Dear Kit, I posted the original question. I appreciated all of those responses that question generated and benefited from the ensuing discussions (even though I may or may not agree with all of them). Your example program gave me some idea how I could proceed with what I intended to do with Stata. (As a new user, I've got a lot to learn from you guys.) Therefore, the purpose of my question is well served. Thank you. Nik's question as well as my original one, however, is legitimate. You may think that "sureg" is a panel data estimator, but it does not handle fixed effects by itself. Your example clearly indicated that you had to combine "sureg" with "xtreg" to deal with the issue at hand, which was exactly what I didn't but wanted to know about when I raised my question. Therefore, your claim that by using "sureg," one is already estimating fixed effects is, I hate to say, less than true. Thank you again for your generous discussions and example program, even though I wish that you had shared this example program with me right after I posted my question. Jeremy Z. -----Original Message----- From: owner-statalist@hsphsun2.harvard.edu [mailto:owner-statalist@hsphsun2.harvard.edu]On Behalf Of baum Sent: Wednesday, October 23, 2002 12:30 AM To: Nick Winter; StataList Subject: st: RE: Re: fixed effects and SUR Nick, If you take a panel and reshape wide by i, you can estimate the same model on sureg, right? In my mind sureg is a panel data estimator. . use http://fmwww.bc.edu/ec-p/data/Greene2000/TBL15-1 . tsset firm year panel variable: firm, 1 to 5 time variable: year, 1935 to 1954 . xtreg i f c,fe Fixed-effects (within) regression Number of obs = 100 Group variable (i) : firm Number of groups = 5 R-sq: within = 0.8003 Obs per group: min = 20 between = 0.7699 avg = 20.0 overall = 0.7782 max = 20 F(2,93) = 186.40 corr(u_i, Xb) = -0.1359 Prob > F = 0.0000 --------------------------------------------------------------------------- --- i | Coef. Std. Err. t P>|t| [95% Conf. Interval] -------------+------------------------------------------------------------- --- f | .1059799 .015891 6.67 0.000 .0744236 .1375363 c | .3466596 .0241612 14.35 0.000 .2986803 .3946388 _cons | -62.59438 29.44191 -2.13 0.036 -121.0602 -4.128578 -------------+------------------------------------------------------------- --- sigma_u | 120.02194 sigma_e | 69.117977 rho | .75095637 (fraction of variance due to u_i) --------------------------------------------------------------------------- --- F test that all u_i=0: F(4, 93) = 58.96 Prob > F = 0.0000 . reshape wide i f c,i(year) j(firm) (note: j = 1 2 3 4 5) Data long -> wide --------------------------------------------------------------------------- -- Number of obs. 100 -> 20 Number of variables 5 -> 16 j variable (5 values) firm -> (dropped) xij variables: i -> i1 i2 ... i5 f -> f1 f2 ... f5 c -> c1 c2 ... c5 --------------------------------------------------------------------------- -- . forv i=1/5 { 2. local rhs "`rhs' ( i`i' f`i' c`i') " 3. } . di "`rhs'" ( i1 f1 c1) ( i2 f2 c2) ( i3 f3 c3) ( i4 f4 c4) ( i5 f5 c5) . sureg `rhs' Seemingly unrelated regression ---------------------------------------------------------------------- Equation Obs Parms RMSE "R-sq" chi2 P ---------------------------------------------------------------------- i1 20 2 84.94729 0.9207 261.3219 0.0000 i2 20 2 12.36322 0.9119 207.2128 0.0000 i3 20 2 26.46612 0.6876 46.88498 0.0000 i4 20 2 9.742303 0.7264 59.14585 0.0000 i5 20 2 95.85484 0.4220 14.9687 0.0006 ---------------------------------------------------------------------- --------------------------------------------------------------------------- --- | Coef. Std. Err. z P>|z| [95% Conf. Interval] -------------+------------------------------------------------------------- --- i1 | f1 | .120493 .0216291 5.57 0.000 .0781007 .1628853 c1 | .3827462 .032768 11.68 0.000 .318522 .4469703 _cons | -162.3641 89.45922 -1.81 0.070 -337.7009 12.97279 -------------+------------------------------------------------------------- --- i2 | f2 | .0695456 .0168975 4.12 0.000 .0364271 .1026641 c2 | .3085445 .0258635 11.93 0.000 .2578529 .3592362 _cons | .5043112 11.51283 0.04 0.965 -22.06042 23.06904 -------------+------------------------------------------------------------- --- i3 | f3 | .0372914 .0122631 3.04 0.002 .0132561 .0613268 c3 | .130783 .0220497 5.93 0.000 .0875663 .1739997 _cons | -22.43892 25.51859 -0.88 0.379 -72.45443 27.57659 -------------+------------------------------------------------------------- --- i4 | f4 | .0570091 .0113623 5.02 0.000 .0347395 .0792788 c4 | .0415065 .0412016 1.01 0.314 -.0392472 .1222602 _cons | 1.088878 6.258805 0.17 0.862 -11.17815 13.35591 -------------+------------------------------------------------------------- --- i5 | f5 | .1014782 .0547837 1.85 0.064 -.0058958 .2088523 c5 | .3999914 .1277946 3.13 0.002 .1495186 .6504642 _cons | 85.42324 111.8774 0.76 0.445 -133.8525 304.6989 --------------------------------------------------------------------------- --- If you impose constraints that the slopes are common across equations of the SUR, you're going to be very close to a xtreg,fe model. Kit --On Tuesday, October 22, 2002 11:10 -0400 Nick Winter <nwinter@policystudies.com> wrote: > Kit, > > I'm confused by your mentioning of -sureg- in relation to panel models. > How does sureg estimate what you describe? I thought of -sureg- as > estimating different models on the same cases; not the same models on > different sets of cases? > > But maybe I'm just missing something obvious? > > Thanks > Nick > > > ----------------------------------------------------------- > Nicholas Winter, Ph.D. P 202.939.5343 > Policy Studies Associates F 202.939.5732 > 1718 Connecticut Avenue, NW nwinter@policystudies.com > Washington, DC 20009-1148 www.policystudies.com > ----------------------------------------------------------- > >> -----Original Message----- >> From: Kit Baum, Faculty Micro Resource Center [mailto:fmrc@bc.edu] >> Sent: Tuesday, October 22, 2002 10:57 AM >> To: statalist@hsphsun2.harvard.edu >> Subject: st: Re: fixed effects and SUR >> >> >> >> --On Tuesday, October 22, 2002 2:33 -0400 Jeremy wrote: >> >> > >> > Hi Everybody, >> > >> > Could anybody give me some idea how to estimate SUR with >> fixed effects >> > using Stata? I'm new to Stata. All I know at this point is >> that I could >> > use XTREG to estimate a single equation with fixed effects, >> and SUREG to >> > estimate a system of equations. I've no idea how to proceed >> from here. >> > For your information, I'm trying to use Stata to "cross-check" some >> > estimation results I obtained using TSP. Your answers will >> be gratefully >> > appreciated. >> > >> > Jeremy Z. >> > >> and cb23 responded >> > >> > Just in case no-one comes up with a correct answer on this, >> I would try >> > the following :- >> > >> > I think I am right in saying that the xtreg fixed effects >> model is just >> > a standard OLS model with dummies for the groups with one >> alteration: in >> > OLS we choose a baseline dummy for which we set the >> coefficient to zero >> > and in fixed effects we sum the dummy coefficients on all groups to >> > zero. This means that the coefficients on the other Xs >> should be the >> > same in fixed effects and the dummy variable approach, and the only >> > difference will be in the coefficients of the constant and the group >> > dummies/effects. You should try this to make sure it >> works. You can >> > even try to choose the baseline dummy such that the >> coefficients on the >> > other dummies are close to summing to zero. >> > >> > Than, having realised we can roughly write a fixed effect model as a >> > standard equation, you could then rewrite your fixed effect >> equations in >> > a dummy variable form and stick them in to a SUR model. >> >> >> I find this quite confused. Note that if we start with the >> most general >> (infeasible) model of panel data, in which every i and t has its own >> coefficient vector, we can define special cases: >> >> a) all slopes constant over i and t, s^2 constant over i and >> t, intercept >> varies over i >> >> b) intercept, slopes, and s^2 all have an i subscript, but >> are constant >> over t >> >> The former case is one-way (individual) fixed effects, aka >> LSDV (dummy var) >> model, which may be estimated by xtreg, fe or areg. Note that >> normalisation >> of the intercepts makes no difference here; no matter whether >> you include a >> constant and (n-1) dummies, or express data as demeaned by >> individual, you >> will get the same estimates in terms of significance. >> >> The latter case is Zellner SUR, estimable via sureg. This is a 'fixed >> effect' model, in that each individual has his/her own >> equation (thus N < T >> for standard SUR), with his/her own intercept, set of slopes, >> and s^2. One >> can consider special cases of SUR in which further >> constraints are imposed >> (e.g. common slopes over units) which, since SUR is a GLS >> estimator, takes >> you back very close to individual fixed effects (except that >> SUR allows for >> s^2_i, whereas >> IFE imposes a single s^2 on the entire panel). >> >> So I don't know what it means to estimate SUR with fixed >> effects; if you're >> using SUR, you are already estimating individual fixed >> effects, and more. >> >> Kit >> -------------------------------------------------------------------- >> Kit Baum, Faculty Micro Resource Center fmrc@bc.edu >> Academic Technology Services, Boston College http://www.bc.edu/ats >> http://fmwww.bc.edu/FMRC/ http://fmwww.bc.edu/GStat/ >> * >> * For searches and help try: >> * http://www.stata.com/support/faqs/res/findit.html >> * http://www.stata.com/support/statalist/faq >> * http://www.ats.ucla.edu/stat/stata/ >> > * * For searches and help try: * http://www.stata.com/support/faqs/res/findit.html * http://www.stata.com/support/statalist/faq * http://www.ats.ucla.edu/stat/stata/ * * For searches and help try: * http://www.stata.com/support/faqs/res/findit.html * http://www.stata.com/support/statalist/faq * http://www.ats.ucla.edu/stat/stata/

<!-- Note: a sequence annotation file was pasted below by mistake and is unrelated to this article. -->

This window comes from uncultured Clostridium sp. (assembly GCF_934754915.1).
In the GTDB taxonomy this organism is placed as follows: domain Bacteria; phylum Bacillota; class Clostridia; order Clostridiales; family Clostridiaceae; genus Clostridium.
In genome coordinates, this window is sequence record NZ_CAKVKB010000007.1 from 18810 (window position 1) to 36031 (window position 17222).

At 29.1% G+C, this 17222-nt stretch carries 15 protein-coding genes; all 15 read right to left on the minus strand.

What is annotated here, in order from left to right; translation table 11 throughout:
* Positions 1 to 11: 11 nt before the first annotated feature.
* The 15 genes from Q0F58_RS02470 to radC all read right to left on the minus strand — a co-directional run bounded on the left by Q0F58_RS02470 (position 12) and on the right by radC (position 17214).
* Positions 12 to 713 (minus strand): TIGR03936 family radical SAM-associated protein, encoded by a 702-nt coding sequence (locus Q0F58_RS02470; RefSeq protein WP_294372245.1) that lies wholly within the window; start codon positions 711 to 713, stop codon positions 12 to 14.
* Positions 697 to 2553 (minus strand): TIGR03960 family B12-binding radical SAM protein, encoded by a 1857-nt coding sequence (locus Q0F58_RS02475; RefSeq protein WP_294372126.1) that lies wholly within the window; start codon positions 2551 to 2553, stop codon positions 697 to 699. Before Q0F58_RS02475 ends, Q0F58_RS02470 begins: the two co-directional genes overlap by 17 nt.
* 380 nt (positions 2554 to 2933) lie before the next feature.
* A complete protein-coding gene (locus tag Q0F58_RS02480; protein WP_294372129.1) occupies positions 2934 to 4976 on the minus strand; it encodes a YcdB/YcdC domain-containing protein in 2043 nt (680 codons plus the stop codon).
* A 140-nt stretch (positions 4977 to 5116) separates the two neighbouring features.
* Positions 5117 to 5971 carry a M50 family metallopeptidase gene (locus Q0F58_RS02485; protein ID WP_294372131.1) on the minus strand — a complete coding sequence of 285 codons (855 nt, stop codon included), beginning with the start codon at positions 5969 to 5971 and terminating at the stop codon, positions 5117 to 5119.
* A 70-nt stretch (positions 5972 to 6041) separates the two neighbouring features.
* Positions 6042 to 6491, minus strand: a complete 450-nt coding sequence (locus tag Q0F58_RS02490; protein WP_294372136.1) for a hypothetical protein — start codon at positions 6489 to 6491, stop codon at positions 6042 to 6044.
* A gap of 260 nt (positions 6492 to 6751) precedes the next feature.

**References**:**st: RE: Re: fixed effects and SUR***From:*baum <baum@bc.edu>